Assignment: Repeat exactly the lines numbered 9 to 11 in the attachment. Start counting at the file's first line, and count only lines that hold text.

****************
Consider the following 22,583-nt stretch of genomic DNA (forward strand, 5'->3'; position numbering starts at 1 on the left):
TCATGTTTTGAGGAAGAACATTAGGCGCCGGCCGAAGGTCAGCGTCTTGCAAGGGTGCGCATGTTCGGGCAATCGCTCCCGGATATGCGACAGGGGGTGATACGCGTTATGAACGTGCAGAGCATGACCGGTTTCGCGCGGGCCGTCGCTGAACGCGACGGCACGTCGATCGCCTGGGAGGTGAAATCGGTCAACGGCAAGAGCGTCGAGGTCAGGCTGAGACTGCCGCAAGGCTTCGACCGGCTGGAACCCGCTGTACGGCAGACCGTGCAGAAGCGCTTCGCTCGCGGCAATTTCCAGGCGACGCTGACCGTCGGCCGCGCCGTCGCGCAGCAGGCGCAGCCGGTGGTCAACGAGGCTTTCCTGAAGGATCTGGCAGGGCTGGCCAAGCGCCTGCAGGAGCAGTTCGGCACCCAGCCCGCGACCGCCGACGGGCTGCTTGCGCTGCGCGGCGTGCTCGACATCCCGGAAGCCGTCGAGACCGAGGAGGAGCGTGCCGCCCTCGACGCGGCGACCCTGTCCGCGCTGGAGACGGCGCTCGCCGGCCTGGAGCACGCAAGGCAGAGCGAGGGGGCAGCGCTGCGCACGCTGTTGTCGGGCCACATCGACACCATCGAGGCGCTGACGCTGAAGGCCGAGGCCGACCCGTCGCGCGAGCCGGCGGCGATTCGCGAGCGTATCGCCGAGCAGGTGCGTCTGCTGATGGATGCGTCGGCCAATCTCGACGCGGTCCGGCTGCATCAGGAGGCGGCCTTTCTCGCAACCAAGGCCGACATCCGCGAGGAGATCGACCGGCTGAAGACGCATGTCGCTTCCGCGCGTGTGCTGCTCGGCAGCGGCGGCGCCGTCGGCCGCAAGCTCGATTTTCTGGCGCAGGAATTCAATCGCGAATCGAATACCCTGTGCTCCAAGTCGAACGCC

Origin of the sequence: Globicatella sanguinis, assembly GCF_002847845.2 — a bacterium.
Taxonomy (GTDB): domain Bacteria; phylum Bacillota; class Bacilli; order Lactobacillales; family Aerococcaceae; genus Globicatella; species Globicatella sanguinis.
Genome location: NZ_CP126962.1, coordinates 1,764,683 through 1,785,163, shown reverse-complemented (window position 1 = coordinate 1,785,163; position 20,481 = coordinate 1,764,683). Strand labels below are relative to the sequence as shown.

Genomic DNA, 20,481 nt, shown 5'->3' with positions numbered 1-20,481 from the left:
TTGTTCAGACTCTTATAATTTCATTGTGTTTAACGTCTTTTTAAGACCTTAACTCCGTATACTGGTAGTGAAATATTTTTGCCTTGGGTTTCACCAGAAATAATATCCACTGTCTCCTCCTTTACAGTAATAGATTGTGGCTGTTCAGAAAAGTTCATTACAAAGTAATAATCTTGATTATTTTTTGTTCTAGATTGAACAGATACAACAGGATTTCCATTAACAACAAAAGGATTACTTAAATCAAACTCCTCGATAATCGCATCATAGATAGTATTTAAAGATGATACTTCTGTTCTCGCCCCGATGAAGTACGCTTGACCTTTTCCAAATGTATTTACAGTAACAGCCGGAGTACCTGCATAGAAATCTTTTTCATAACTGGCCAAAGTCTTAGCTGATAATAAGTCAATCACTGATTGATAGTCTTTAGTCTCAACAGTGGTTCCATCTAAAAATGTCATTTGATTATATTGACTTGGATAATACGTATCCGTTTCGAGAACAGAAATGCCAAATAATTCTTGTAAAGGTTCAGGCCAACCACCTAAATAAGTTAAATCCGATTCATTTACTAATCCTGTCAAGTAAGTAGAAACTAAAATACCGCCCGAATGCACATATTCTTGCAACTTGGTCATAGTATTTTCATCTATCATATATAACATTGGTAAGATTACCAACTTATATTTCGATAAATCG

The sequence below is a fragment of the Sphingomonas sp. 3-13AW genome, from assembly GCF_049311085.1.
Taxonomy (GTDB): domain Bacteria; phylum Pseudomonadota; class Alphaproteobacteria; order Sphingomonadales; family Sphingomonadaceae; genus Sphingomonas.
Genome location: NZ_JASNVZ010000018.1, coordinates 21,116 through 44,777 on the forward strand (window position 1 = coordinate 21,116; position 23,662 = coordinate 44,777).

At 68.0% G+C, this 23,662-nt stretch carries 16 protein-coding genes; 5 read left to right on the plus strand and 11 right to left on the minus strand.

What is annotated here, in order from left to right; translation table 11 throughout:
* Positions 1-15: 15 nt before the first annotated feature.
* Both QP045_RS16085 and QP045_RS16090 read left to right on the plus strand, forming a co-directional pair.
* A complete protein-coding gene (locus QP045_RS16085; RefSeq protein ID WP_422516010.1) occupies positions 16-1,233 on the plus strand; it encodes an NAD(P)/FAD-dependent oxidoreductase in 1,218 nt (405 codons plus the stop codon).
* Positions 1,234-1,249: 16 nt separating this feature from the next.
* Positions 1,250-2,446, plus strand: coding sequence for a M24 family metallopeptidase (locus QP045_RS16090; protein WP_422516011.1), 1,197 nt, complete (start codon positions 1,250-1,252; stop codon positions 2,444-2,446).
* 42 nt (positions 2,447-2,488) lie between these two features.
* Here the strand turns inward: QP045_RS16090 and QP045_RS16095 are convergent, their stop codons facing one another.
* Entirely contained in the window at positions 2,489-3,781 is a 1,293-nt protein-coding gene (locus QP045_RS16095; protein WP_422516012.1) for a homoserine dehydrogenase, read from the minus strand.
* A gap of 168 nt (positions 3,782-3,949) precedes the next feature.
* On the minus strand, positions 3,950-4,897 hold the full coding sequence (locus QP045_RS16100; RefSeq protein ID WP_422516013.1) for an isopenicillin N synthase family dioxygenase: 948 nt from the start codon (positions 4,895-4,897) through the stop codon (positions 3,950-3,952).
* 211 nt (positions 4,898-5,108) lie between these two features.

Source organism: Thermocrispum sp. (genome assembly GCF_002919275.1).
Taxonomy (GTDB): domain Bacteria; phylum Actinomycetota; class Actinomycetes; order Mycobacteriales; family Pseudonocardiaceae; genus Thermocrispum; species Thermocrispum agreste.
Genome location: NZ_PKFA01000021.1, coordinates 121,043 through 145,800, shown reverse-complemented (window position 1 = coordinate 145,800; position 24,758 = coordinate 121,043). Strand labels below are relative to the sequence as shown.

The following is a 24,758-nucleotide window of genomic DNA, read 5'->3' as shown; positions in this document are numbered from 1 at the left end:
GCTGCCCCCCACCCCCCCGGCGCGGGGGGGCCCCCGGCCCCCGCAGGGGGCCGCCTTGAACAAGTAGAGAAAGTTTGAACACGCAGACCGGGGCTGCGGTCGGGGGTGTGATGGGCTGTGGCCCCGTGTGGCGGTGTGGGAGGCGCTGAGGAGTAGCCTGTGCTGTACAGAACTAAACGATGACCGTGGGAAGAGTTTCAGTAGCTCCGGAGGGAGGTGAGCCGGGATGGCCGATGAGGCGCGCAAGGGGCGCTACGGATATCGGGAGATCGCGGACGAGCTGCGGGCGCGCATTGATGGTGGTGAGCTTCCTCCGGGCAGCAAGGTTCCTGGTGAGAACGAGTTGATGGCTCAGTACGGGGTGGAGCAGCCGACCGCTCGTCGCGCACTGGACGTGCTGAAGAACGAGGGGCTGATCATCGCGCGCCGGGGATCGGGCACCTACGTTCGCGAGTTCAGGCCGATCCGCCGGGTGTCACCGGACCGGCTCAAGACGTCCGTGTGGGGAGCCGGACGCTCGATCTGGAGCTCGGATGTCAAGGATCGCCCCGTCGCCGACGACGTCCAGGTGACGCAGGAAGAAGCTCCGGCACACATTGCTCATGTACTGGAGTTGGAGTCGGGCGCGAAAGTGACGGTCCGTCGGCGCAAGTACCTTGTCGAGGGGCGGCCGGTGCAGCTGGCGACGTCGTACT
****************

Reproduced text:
Taxonomy (GTDB): domain Bacteria; phylum Pseudomonadota; class Alphaproteobacteria; order Sphingomonadales; family Sphingomonadaceae; genus Sphingomonas.
Genome location: NZ_JASNVZ010000018.1, coordinates 21,116 through 44,777 on the forward strand (window position 1 = coordinate 21,116; position 23,662 = coordinate 44,777).

At 68.0% G+C, this 23,662-nt stretch carries 16 protein-coding genes; 5 read left to right on the plus strand and 11 right to left on the minus strand.